American rapper Jack Harlow is making a star name for himself in American pop and music culture, most recently hosting Saturday Night Live last weekend. The Kentucky native is hugely popular on Instagram with about 6.8 million followers, so it's becoming more common to hear his name mentioned these days.

But even with the newfound star status and large social following, I was still caught off guard to hear Harlow's name mentioned on American Express' (AXP 1.41%) latest earnings call. Earnings calls provide the management of companies with an opportunity to update the public on how the company performed over the prior three months and also update investors on what management thinks might happen going forward.

While they can be incredibly informative meetings, they can also be pretty bland. So when Harlow's name got mentioned, it was certainly an intriguing -- yet also telling -- moment about AmEx's business. Here's why.

Gen Z and Millennials love AmEx

Earlier in October, the 24-year-old Harlow partnered with AmEx to do a concert in Brooklyn exclusively for AmEx card members. The idea is fairly relevant when you think about AmEx's marketing strategy of emphasizing spending on experiences, which seems to be popular among millennials and Gen Z. Millennials represent people born between 1981 and 1996, while Gen Z is anyone born between 1997 and 2012.

On the earnings call, Barclays analyst Mark DeVries asked AmEx executives if there was a jump in new applications because of the Harlow concert. Management seemed to find this amusing, chuckling before answering that they were not aware of how many new card members they acquired from the event.

However, the question is emblematic of how much AmEx leans into a younger audience to drive growth in its business. In the third quarter of the year, AmEx added 3.3 million new card members, making it the company's best quarter for new customer acquisition since the pandemic began. About 60% of these cards were issued to millennials and Gen Z customers.

Millennials and Gen Z also drove AmEx's largest growth in the quarter in its U.S. consumer services billed business, AmEx's largest spending segment. Spending in this category from millennials and Gen Z grew 39% year over year, and AmEx CEO Stephen Squeri is clearly pleased with the company's progress among millennials and Gen Z customers:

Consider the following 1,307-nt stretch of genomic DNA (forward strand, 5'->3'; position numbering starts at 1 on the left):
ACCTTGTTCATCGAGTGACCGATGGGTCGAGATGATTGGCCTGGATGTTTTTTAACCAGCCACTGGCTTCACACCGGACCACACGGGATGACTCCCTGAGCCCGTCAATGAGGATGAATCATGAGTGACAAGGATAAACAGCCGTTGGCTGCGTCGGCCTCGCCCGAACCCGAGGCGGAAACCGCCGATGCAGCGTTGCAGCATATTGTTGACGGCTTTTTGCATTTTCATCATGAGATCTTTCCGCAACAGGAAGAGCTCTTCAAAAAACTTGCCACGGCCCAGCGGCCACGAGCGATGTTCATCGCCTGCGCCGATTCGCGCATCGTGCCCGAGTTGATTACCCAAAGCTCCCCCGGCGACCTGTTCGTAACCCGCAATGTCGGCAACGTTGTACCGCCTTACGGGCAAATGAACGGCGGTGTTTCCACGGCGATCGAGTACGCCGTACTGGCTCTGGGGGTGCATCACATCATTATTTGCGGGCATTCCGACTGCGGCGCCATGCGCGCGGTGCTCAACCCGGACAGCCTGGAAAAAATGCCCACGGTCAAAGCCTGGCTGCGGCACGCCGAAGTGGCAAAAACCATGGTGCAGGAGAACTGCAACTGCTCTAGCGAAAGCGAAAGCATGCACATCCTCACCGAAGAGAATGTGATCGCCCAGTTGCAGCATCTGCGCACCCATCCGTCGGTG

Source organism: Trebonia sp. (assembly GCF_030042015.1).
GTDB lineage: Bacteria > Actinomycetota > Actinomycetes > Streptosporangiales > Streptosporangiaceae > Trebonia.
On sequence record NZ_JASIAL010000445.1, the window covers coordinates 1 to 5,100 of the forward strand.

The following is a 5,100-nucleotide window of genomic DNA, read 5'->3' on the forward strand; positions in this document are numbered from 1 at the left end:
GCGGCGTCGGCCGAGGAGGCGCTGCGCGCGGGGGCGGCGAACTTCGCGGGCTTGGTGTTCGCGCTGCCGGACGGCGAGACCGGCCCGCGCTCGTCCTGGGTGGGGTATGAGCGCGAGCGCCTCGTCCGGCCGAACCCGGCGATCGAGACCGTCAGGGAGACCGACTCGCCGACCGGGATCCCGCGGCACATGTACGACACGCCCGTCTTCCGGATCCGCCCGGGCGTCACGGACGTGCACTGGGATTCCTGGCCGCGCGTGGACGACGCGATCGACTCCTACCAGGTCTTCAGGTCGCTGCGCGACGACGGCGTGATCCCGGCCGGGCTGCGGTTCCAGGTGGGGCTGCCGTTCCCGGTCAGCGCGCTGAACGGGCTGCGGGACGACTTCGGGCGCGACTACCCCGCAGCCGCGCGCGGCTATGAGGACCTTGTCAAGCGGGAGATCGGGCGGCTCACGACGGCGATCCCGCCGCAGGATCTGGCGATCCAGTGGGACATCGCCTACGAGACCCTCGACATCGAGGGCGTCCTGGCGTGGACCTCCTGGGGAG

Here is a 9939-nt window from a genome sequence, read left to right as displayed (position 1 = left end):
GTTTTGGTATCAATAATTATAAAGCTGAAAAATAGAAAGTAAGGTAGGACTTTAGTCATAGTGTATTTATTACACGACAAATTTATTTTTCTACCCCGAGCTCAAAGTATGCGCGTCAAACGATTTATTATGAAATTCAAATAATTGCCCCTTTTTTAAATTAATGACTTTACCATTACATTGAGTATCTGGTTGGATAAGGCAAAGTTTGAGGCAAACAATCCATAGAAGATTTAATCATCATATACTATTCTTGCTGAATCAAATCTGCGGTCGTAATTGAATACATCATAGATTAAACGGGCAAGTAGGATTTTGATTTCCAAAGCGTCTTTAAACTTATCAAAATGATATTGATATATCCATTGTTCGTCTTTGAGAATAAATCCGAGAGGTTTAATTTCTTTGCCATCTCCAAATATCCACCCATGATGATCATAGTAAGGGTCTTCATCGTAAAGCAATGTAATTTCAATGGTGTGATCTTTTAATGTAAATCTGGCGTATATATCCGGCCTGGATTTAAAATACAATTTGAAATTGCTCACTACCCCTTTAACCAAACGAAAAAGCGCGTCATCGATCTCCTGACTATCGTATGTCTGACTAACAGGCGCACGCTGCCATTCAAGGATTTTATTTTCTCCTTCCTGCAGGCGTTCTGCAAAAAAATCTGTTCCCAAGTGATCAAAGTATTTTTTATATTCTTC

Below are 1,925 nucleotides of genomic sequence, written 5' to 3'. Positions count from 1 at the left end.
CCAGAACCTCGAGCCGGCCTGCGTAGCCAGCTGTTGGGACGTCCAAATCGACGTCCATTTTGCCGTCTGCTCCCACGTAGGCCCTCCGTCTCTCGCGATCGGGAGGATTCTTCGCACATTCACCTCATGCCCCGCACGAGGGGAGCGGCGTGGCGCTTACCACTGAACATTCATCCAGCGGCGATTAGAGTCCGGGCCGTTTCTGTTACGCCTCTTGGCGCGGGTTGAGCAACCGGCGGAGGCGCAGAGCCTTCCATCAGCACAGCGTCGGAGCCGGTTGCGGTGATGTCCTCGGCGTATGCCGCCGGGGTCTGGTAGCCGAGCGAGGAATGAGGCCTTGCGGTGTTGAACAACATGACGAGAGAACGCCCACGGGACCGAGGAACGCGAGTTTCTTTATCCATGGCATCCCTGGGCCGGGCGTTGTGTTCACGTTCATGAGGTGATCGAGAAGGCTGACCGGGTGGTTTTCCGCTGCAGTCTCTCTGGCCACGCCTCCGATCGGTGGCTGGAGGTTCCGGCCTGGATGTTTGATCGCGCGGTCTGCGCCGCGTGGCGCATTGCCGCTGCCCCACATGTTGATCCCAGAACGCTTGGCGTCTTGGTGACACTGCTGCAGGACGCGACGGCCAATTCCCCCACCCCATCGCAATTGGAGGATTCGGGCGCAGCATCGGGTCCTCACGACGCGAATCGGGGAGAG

I think this whole concept of generational relevance in bringing people into the franchise early and bringing them in on a premium product that they can really embed their lives into has really helped us out tremendously.

The strategy is working

AmEx has leaned into the younger audience, and they are doing it differently than they used to. AmEx's old strategy involved bringing members into the ecosystem with a free credit card and eventually upgrading them along the way.

Now, AmEx tries to get the younger audiences onto premium cards with annual fees right away but does so with a product and brand that identifies more with their exhilarating, experience-laden lifestyles. From there, the company can create more lifetime value. These customers are also apparently very strong from a credit perspective, with AmEx boasting one of the strongest loan books in the industry when it comes to credit quality.

With how focused AmEx is on acquiring younger customers, it's now understandable why DeVries was curious about the Harlow event. And considering the success AmEx had with younger cohorts, it might not be the last time we hear a famous rapper get a shoutout on one of AmEx's earnings calls.